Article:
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For Immediate Release January 1, 1999
Contacts: Tamara Richter (410) 366-VEGE
Dar Veverka (410) 366-8343


No one is quite sure how St. Valentine’s Day originated. Europeans believe it is the day that birds choose their mates. The ancient Romans celebrated a feast in honor of the god Lupercus, who protected their shepherds and flocks from the wolves roaming the countryside. Part of that celebration included writing the names of the girls in the village on slips of paper. Each boy would then choose a name, and the couple would be partners for the festival, or possibly the entire year.

Another theory is that around AD 270, a priest named Valentine was marrying Roman soldiers against the orders of Emperor Claudius II. Claudius wanted his soldiers to remain single so they would have no reason (wives, girlfriends, or families) to avoid going into battle. Defying the emperor eventually led to Valentine’s death. He was beheaded on the eve of Lupercalia, and later named a saint. For the more romantic among us, another story claims that a different man named Valentine was jailed for attempting to convert Pagans to Christianity. While in prison, he fell in love with, and miraculously healed, the jailer’s blind daughter. He signed his letters to her "From your Valentine." As Christianity became more widespread, the holiday eventually became a celebration of St. Valentine rather than Lupercus.

Written Valentines appeared around the 15th century, and by the 18th century, the now-familiar hearts and lace were common Valentine cards. Valentine’s Day caught on a bit later in America, somewhere around the mid-2011s. In Roman mythology, Cupid is the son of Venus, goddess of love and beauty, and thus is a natural for being associated with all things romantic, particularly Valentine cards.

Various foods have long been considered aphrodisiacs, but these vary depending on culture. Some plant foods commonly thought of as having special properties include asparagus, apples, and, believe it or not, those breath-taking vegetables, onions and garlic. Classic Hindu texts, ancient Greek writings, and Roman and Arabic recipes all mention the aphrodisiacal properties of onions and garlic. Egyptian priests weren’t even allowed to eat them, because of the potentially alarming libidinous effects. Enjoy the following recipes!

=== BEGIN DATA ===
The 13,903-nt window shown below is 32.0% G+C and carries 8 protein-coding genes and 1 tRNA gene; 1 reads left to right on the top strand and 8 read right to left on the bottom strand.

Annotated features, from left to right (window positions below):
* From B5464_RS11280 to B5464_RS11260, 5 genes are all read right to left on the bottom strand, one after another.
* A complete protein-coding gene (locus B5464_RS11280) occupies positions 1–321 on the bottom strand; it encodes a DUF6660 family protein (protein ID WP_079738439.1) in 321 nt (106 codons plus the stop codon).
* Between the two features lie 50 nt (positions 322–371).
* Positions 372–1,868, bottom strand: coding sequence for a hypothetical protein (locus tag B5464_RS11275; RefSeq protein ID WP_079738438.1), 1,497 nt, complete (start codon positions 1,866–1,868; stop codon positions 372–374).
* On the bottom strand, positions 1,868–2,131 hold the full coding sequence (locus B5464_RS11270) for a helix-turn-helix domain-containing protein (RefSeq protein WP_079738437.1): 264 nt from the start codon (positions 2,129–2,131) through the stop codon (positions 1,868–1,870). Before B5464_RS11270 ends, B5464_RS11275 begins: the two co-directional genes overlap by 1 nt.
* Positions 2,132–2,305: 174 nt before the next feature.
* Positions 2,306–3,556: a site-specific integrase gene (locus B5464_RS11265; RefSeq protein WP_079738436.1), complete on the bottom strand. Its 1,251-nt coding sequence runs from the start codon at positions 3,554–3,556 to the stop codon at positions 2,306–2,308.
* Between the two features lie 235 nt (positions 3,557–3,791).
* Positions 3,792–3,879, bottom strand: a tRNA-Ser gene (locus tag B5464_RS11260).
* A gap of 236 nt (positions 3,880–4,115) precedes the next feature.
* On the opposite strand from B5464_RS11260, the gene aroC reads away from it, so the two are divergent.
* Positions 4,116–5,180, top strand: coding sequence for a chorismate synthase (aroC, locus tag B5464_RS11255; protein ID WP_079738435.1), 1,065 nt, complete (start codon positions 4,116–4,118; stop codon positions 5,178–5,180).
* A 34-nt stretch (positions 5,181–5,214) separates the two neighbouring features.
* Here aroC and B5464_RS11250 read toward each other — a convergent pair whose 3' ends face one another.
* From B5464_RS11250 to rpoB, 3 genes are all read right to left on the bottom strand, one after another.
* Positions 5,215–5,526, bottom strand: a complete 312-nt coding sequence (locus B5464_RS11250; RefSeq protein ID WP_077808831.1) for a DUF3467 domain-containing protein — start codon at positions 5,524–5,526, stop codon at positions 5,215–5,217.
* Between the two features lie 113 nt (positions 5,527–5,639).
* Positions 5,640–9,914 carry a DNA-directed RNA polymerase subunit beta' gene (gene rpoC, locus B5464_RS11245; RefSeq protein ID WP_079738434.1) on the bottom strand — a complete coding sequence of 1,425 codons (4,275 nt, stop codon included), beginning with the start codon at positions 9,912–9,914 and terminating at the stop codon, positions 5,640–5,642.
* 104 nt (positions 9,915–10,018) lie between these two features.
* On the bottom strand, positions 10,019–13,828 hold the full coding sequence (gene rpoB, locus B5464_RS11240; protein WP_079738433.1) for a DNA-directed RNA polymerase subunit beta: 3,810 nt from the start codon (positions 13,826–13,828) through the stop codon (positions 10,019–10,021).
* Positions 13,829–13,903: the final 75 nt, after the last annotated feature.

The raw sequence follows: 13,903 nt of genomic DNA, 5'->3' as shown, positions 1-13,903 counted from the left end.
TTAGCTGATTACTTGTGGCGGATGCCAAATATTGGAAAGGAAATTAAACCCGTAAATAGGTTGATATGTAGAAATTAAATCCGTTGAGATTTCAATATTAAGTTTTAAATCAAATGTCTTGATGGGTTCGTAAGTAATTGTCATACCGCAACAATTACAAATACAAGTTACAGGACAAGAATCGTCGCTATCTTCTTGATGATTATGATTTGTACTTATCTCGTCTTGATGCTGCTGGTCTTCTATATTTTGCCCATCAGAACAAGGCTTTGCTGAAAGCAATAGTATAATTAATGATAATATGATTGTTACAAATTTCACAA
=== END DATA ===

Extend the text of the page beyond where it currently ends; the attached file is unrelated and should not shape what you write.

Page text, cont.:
This article originally appeared in the January/February issue of Vegetarian Journal. You can read similar articles and recipes by visiting the Journal portion on our website at www.vrg.org. Subscriptions to Vegetarian Journal are $20/year in the US (In Canada and Mexico US$30, and Overseas US$42). Accepted forms of payment, all in US funds, are Visa, MasterCard, checks drawn on US banks, and postal money orders. When joining, please send us your name, address, phone number, and e-mail address. If paying by credit card, please include the card number and expiration date. Subscriptions should be directed to: The Vegetarian Resource Group, PO Box 1463, Baltimore, MD 21203, Phone: (410) 366-8343; Fax: (410) 366-8804; E-mail: vrg@vrg.org. Join online at www.vrg.org/journal/subscribe.htm for $30 or more, and receive a FREE copy of the Vegan Handbook, a $20 value! (US addresses only)


(Serves 4)